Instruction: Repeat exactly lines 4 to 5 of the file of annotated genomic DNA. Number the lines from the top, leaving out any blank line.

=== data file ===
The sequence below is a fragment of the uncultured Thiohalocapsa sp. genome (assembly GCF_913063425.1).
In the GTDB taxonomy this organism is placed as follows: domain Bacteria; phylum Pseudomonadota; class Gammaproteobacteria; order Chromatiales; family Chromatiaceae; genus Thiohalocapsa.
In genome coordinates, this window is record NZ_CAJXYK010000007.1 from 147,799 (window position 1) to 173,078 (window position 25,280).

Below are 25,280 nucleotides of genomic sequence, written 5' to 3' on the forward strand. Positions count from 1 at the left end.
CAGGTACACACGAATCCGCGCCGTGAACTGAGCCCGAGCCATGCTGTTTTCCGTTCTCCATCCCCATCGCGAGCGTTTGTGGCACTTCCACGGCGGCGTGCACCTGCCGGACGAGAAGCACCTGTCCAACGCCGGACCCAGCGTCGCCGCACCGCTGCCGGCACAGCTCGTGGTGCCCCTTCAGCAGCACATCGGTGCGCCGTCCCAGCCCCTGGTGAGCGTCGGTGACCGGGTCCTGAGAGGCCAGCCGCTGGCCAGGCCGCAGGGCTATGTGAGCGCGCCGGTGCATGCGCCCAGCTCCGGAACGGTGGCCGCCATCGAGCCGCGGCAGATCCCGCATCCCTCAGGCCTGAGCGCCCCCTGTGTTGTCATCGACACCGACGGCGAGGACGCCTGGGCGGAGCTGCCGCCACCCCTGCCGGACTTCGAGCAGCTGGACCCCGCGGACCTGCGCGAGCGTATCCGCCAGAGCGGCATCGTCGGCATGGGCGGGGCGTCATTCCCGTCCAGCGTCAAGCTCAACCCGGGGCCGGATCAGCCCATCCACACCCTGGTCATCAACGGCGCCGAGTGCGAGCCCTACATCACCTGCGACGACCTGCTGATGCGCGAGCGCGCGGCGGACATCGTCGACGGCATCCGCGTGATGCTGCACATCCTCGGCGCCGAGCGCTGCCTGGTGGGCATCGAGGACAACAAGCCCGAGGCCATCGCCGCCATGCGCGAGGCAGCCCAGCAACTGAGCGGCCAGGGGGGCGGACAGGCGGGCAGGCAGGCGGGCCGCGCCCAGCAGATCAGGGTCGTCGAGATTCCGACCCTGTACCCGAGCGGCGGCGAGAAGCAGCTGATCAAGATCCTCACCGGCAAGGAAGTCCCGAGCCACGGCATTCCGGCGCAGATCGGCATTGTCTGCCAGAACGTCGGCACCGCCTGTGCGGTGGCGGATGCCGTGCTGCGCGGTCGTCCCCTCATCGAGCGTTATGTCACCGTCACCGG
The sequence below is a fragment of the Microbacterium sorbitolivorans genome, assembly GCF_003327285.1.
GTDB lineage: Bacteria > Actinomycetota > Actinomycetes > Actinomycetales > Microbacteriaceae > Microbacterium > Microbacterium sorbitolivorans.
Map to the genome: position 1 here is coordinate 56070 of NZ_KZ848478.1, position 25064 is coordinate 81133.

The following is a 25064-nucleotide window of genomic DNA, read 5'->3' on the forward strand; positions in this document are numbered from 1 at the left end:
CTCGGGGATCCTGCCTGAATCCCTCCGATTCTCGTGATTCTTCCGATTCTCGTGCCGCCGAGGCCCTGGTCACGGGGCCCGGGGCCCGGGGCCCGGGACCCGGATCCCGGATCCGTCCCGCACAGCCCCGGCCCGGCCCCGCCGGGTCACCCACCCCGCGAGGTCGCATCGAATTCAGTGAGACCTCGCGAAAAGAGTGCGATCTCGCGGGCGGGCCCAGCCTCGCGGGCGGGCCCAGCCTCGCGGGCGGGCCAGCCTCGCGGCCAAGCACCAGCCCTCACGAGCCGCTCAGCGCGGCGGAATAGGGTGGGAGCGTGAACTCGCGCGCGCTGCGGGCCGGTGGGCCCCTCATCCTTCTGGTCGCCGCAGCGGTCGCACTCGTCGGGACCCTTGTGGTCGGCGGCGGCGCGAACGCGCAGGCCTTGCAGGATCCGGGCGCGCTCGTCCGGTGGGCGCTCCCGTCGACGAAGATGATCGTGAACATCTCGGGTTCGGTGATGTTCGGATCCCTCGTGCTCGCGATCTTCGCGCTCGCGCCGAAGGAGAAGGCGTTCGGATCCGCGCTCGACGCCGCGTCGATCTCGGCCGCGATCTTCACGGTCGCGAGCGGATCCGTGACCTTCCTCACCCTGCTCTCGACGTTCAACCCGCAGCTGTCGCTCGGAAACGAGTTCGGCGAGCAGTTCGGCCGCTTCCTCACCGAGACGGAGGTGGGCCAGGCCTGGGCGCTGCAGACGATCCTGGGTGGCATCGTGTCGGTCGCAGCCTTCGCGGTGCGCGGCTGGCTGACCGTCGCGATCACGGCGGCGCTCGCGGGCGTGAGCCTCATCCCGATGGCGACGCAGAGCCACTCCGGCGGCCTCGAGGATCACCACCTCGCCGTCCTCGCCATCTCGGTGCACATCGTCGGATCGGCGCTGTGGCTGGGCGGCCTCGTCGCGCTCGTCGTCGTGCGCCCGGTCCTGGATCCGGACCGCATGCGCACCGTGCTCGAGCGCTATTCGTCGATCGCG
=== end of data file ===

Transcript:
Below are 25,280 nucleotides of genomic sequence, written 5' to 3' on the forward strand. Positions count from 1 at the left end.
CAGGTACACACGAATCCGCGCCGTGAACTGAGCCCGAGCCATGCTGTTTTCCGTTCTCCATCCCCATCGCGAGCGTTTGTGGCACTTCCACGGCGGCGTGCACCTGCCGGACGAGAAGCACCTGTCCAACGCCGGACCCAGCGTCGCCGCACCGCTGCCGGCACAGCTCGTGGTGCCCCTTCAGCAGCACATCGGTGCGCCGTCCCAGCCCCTGGTGAGCGTCGGTGACCGGGTCCTGAGAGGCCAGCCGCTGGCCAGGCCGCAGGGCTATGTGAGCGCGCCGGTGCATGCGCCCAGCTCCGGAACGGTGGCCGCCATCGAGCCGCGGCAGATCCCGCATCCCTCAGGCCTGAGCGCCCCCTGTGTTGTCATCGACACCGACGGCGAGGACGCCTGGGCGGAGCTGCCGCCACCCCTGCCGGACTTCGAGCAGCTGGACCCCGCGGACCTGCGCGAGCGTATCCGCCAGAGCGGCATCGTCGGCATGGGCGGGGCGTCATTCCCGTCCAGCGTCAAGCTCAACCCGGGGCCGGATCAGCCCATCCACACCCTGGTCATCAACGGCGCCGAGTGCGAGCCCTACATCACCTGCGACGACCTGCTGATGCGCGAGCGCGCGGCGGACATCGTCGACGGCATCCGCGTGATGCTGCACATCCTCGGCGCCGAGCGCTGCCTGGTGGGCATCGAGGACAACAAGCCCGAGGCCATCGCCGCCATGCGCGAGGCAGCCCAGCAACTGAGCGGCCAGGGGGGCGGACAGGCGGGCAGGCAGGCGGGCCGCGCCCAGCAGATCAGGGTCGTCGAGATTCCGACCCTGTACCCGAGCGGCGGCGAGAAGCAGCTGATCAAGATCCTCACCGGCAAGGAAGTCCCGAGCCACGGCATTCCGGCGCAGATCGGCATTGTCTGCCAGAACGTCGGCACCGCCTGTGCGGTGGCGGATGCCGTGCTGCGCGGTCGTCCCCTCATCGAGCGTTATGTCACCGTCACCGG